Education institutions can now start implementing these changes and will see the benefits from September 2023. But what are these changes and what difference will they make?
Increased flexibility around simulated practice learning for nursing
The pandemic was a turbulent time for all of us - most certainly for students. But how did we help? Well, we introduced the use of innovative simulated practice learning so that education institutions could continue delivering nursing programmes for the next generation of professionals. We’re now giving educators the flexibility to provide innovative simulated practice learning methods for up to 600 of the 2,300 practice learning hours students need.
The possibilities for simulated learning are endless. Students can practice, repeat and reflect on their skills, preparing them to deliver the quality of care people expect of registered professionals.
For example, simulated practice can include the use of actors and role play to portray clinical scenarios. Some education institutions even have immersive rooms, which can depict any situation, from a hospital environment to a motorway emergency. This gives nursing students the experience of delivering care within a variety of scenarios and settings they may not encounter in real life placements. Students can also use virtual reality to carry out simulated clinical assessments. They receive a full analytical breakdown of their progress at the end of each scenario, explaining what went well and what they can improve on.
These are just a few examples of how nursing programmes use simulated practice learning and I’m excited to see where it can take us!
Contemporary nursing is incredibly diverse, taking place across a vast range of teams and settings. From hospitals to the home, prisons to the armed forces - it’s amazing to see! However, we don’t feel the list of placements for nursing students specified in the EU Directive reflects this diversity. That’s why, we’re increasing the flexibility for educators to offer practice learning experiences and placements that are most relevant to their students.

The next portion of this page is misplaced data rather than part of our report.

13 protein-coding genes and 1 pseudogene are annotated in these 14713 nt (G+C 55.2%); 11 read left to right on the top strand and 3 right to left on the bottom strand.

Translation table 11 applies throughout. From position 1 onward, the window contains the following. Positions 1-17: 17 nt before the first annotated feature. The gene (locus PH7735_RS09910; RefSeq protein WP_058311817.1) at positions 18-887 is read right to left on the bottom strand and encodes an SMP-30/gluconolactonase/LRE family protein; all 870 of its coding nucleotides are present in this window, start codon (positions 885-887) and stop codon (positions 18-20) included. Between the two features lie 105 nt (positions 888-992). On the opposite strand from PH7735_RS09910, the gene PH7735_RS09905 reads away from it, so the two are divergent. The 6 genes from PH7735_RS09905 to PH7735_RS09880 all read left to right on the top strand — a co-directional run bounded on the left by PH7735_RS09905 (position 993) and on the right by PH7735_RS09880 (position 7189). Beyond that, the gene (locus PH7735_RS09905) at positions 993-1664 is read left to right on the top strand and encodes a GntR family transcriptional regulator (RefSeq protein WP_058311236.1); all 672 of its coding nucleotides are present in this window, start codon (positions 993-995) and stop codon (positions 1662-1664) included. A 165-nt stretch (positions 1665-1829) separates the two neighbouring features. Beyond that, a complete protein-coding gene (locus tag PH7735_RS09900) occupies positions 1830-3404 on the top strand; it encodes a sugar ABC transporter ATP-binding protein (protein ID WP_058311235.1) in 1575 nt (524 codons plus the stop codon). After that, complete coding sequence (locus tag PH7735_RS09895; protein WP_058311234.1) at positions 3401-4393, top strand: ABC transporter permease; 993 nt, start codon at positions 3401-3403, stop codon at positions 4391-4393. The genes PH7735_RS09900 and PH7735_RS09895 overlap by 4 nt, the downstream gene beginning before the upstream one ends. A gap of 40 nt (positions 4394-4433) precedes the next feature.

We’re also adding a new standard to our midwifery programme standards so that student midwives gain experience of leadership and team working within different maternity providers. We want midwifery students to have the opportunity to see these different ways of working to inform how they will practice as midwives.
More flexible entry requirements
As a qualified nurse since 1982, I know how fulfilling a nursing or midwifery career can be. Health and care professionals play such an important role in people’s lives. We therefore feel that nursing and midwifery careers should be as inclusive as possible. That’s why we’re giving education institutions more flexibility to determine their own entry requirements.